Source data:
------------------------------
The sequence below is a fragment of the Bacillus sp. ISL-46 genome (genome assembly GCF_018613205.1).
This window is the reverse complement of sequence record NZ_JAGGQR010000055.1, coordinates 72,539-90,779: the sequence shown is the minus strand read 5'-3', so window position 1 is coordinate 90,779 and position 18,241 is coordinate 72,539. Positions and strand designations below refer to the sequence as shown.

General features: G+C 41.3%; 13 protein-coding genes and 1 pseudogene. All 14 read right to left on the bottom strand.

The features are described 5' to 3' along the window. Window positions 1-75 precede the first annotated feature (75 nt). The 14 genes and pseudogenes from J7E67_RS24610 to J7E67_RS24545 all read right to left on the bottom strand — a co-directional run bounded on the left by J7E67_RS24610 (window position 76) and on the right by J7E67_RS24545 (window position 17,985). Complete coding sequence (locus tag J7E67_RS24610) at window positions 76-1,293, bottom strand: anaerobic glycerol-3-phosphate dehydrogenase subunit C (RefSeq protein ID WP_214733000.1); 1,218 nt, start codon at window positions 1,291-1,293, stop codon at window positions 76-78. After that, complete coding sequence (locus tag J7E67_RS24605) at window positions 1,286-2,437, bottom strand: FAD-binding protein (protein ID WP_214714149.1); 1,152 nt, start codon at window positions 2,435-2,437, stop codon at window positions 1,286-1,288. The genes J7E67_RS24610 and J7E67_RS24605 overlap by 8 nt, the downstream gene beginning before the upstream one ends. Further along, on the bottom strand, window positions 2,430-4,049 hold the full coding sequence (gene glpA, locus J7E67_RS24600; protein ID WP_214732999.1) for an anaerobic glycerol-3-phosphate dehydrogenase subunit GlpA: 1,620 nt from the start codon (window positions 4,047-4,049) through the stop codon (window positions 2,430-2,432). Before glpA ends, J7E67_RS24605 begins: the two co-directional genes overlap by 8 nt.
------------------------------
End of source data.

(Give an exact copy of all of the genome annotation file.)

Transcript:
The sequence below is a fragment of the Bacillus sp. ISL-46 genome (genome assembly GCF_018613205.1).
This window is the reverse complement of sequence record NZ_JAGGQR010000055.1, coordinates 72,539-90,779: the sequence shown is the minus strand read 5'-3', so window position 1 is coordinate 90,779 and position 18,241 is coordinate 72,539. Positions and strand designations below refer to the sequence as shown.

General features: G+C 41.3%; 13 protein-coding genes and 1 pseudogene. All 14 read right to left on the bottom strand.

The features are described 5' to 3' along the window. Window positions 1-75 precede the first annotated feature (75 nt). The 14 genes and pseudogenes from J7E67_RS24610 to J7E67_RS24545 all read right to left on the bottom strand — a co-directional run bounded on the left by J7E67_RS24610 (window position 76) and on the right by J7E67_RS24545 (window position 17,985). Complete coding sequence (locus tag J7E67_RS24610) at window positions 76-1,293, bottom strand: anaerobic glycerol-3-phosphate dehydrogenase subunit C (RefSeq protein ID WP_214733000.1); 1,218 nt, start codon at window positions 1,291-1,293, stop codon at window positions 76-78. After that, complete coding sequence (locus tag J7E67_RS24605) at window positions 1,286-2,437, bottom strand: FAD-binding protein (protein ID WP_214714149.1); 1,152 nt, start codon at window positions 2,435-2,437, stop codon at window positions 1,286-1,288. The genes J7E67_RS24610 and J7E67_RS24605 overlap by 8 nt, the downstream gene beginning before the upstream one ends. Further along, on the bottom strand, window positions 2,430-4,049 hold the full coding sequence (gene glpA, locus J7E67_RS24600; protein ID WP_214732999.1) for an anaerobic glycerol-3-phosphate dehydrogenase subunit GlpA: 1,620 nt from the start codon (window positions 4,047-4,049) through the stop codon (window positions 2,430-2,432). Before glpA ends, J7E67_RS24605 begins: the two co-directional genes overlap by 8 nt.